Europe needs a ‘digital university act’ to safeguard sector’s independence

EU-wide law could curb the influence of big tech while enabling the free flow of knowledge throughout the bloc, says Karen Maex

August 30, 2021
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In recent years, urgent global challenges related to issues such as climate change, mass migration and the rapidly evolving digitisation of our societies have been steadily mounting. But as January 2020 dawned, another issue arose that would (temporarily) surpass them all. The crisis precipitated by the rise of the novel coronavirus and its unchecked spread around the world is without precedent in recent decades. Among other things, the havoc wrought by the pandemic demonstrated how a crisis that initially seemed focused in one area – public health – could so rapidly metastasise into inextricably intertwined social, legal, economic and environmental issues.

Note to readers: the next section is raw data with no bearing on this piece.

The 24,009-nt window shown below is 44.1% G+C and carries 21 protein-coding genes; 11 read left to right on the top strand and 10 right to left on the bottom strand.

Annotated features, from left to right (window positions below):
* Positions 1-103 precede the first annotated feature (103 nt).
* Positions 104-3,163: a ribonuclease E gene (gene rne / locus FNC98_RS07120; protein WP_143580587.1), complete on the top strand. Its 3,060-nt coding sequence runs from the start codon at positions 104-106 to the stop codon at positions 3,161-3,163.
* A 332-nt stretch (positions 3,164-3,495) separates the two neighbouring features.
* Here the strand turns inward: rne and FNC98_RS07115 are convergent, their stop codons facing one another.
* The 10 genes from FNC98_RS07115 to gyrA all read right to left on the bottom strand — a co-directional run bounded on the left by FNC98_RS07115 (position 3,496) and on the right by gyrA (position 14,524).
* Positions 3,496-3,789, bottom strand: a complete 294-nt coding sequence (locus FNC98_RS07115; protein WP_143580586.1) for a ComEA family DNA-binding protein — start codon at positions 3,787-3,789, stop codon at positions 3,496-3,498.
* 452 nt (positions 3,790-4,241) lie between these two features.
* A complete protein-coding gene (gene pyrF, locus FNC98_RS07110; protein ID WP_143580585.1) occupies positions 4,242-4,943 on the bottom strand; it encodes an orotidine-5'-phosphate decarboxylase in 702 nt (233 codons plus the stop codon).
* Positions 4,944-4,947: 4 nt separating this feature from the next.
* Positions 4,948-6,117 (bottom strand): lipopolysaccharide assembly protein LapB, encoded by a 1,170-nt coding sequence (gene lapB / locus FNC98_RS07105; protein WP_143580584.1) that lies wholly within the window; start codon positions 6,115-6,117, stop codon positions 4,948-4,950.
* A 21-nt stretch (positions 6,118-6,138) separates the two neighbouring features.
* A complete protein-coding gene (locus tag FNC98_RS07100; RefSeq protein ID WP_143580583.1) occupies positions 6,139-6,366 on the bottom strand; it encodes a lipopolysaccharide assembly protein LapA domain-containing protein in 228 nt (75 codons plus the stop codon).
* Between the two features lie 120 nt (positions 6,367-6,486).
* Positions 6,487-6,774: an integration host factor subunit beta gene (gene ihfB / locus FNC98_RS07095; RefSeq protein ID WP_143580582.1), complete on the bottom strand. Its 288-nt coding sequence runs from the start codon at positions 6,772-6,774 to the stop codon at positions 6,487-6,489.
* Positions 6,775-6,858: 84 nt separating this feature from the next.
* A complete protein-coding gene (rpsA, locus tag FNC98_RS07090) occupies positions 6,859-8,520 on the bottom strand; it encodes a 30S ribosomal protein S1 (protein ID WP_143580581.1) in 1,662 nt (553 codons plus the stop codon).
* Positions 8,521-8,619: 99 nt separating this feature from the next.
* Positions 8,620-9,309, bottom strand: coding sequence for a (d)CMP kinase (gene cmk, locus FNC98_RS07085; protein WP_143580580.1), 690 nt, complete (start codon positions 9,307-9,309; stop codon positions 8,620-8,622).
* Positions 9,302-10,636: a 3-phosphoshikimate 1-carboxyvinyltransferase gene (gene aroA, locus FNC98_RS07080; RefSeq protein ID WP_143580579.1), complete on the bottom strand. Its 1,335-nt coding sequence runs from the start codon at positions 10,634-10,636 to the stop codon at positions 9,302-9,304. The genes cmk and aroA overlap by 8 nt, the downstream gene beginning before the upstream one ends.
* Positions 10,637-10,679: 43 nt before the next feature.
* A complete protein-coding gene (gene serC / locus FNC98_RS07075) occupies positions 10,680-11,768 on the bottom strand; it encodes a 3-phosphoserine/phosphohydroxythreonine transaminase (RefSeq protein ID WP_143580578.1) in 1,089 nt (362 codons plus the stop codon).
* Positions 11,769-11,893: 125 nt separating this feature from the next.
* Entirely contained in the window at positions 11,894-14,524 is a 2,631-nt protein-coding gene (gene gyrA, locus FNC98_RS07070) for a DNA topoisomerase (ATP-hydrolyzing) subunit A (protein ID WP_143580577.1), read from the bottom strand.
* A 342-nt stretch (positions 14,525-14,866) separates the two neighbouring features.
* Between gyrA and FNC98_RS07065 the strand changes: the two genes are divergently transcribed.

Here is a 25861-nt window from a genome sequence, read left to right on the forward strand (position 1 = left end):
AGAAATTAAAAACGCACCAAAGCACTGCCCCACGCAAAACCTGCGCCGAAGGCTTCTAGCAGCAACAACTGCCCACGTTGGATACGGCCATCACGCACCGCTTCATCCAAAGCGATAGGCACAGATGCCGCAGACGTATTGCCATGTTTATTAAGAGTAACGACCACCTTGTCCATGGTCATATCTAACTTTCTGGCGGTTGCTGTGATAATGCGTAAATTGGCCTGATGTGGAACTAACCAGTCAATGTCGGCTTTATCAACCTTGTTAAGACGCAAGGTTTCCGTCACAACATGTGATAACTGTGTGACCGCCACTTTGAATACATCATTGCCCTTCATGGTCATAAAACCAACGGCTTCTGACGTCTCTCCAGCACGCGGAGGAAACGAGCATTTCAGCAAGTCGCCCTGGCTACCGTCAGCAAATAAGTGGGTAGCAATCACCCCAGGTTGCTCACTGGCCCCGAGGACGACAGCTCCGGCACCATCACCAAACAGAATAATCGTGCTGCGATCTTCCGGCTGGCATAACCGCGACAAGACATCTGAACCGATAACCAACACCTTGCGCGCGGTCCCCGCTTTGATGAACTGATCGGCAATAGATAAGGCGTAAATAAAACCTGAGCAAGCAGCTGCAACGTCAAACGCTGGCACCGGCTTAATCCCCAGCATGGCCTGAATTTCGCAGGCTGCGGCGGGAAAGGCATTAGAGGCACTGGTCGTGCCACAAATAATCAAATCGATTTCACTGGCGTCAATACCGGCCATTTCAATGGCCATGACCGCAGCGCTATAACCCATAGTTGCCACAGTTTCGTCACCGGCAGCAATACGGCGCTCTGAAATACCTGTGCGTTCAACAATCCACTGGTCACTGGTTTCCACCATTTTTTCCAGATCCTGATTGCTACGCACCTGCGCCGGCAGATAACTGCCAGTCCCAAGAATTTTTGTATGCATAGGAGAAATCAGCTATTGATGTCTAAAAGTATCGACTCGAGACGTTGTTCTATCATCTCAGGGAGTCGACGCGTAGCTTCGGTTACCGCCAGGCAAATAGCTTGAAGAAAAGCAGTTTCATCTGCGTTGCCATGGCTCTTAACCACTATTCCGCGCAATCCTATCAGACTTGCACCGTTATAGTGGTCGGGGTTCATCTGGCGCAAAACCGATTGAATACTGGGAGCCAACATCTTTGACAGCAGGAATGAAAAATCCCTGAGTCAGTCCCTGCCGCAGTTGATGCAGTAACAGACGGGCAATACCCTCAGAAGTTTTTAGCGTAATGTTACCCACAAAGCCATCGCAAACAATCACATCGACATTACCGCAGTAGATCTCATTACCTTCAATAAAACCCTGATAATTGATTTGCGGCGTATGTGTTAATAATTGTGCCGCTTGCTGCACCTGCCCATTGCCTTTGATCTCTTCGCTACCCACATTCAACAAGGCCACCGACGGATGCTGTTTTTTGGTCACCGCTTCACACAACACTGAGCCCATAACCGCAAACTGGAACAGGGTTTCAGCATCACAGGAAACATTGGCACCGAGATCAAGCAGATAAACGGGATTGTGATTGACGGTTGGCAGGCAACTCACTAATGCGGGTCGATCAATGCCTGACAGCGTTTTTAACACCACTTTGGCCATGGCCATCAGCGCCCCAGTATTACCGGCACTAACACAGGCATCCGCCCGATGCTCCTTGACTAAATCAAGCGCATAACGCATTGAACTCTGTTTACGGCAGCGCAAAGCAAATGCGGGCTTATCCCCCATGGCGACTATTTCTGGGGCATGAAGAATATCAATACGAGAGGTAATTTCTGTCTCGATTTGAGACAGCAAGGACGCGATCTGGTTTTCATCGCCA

Research-intensive universities are among the world’s most important resources in the struggle to find solutions to these intractably complex global challenges. Although the worst of Covid-19 is, with any luck, behind us, numerous other challenges remain to take its place. While 2020 may have been the year when the world ground to a halt, in truth, the pace of change around the world has not slackened, and the role of universities remains at the leading edge of these changes. To ensure our readiness to tackle global challenges in the future, we need to focus on building resilient and sustainable societies, and broad-based, research-intensive universities are almost uniquely placed to play a key role in this.

The wide-ranging collaborations necessary to tackle the multifaceted issues our globalised society is producing will need to cross not only disciplinary boundaries but also national borders. Only in this way will we be able to stimulate the broadest and deepest range of fundamental research, to draw in the necessary private investment, and to disseminate knowledge and ensure that it is applied to society’s benefit. The future Europe needs to be one based on the principle of the free flow of data across national borders within the European Union.

Yet opening up our data, placing it in the hands of private companies, allowing them to search, index, repackage and resell the information, comes with risks attached. It raises fundamental questions about our independence.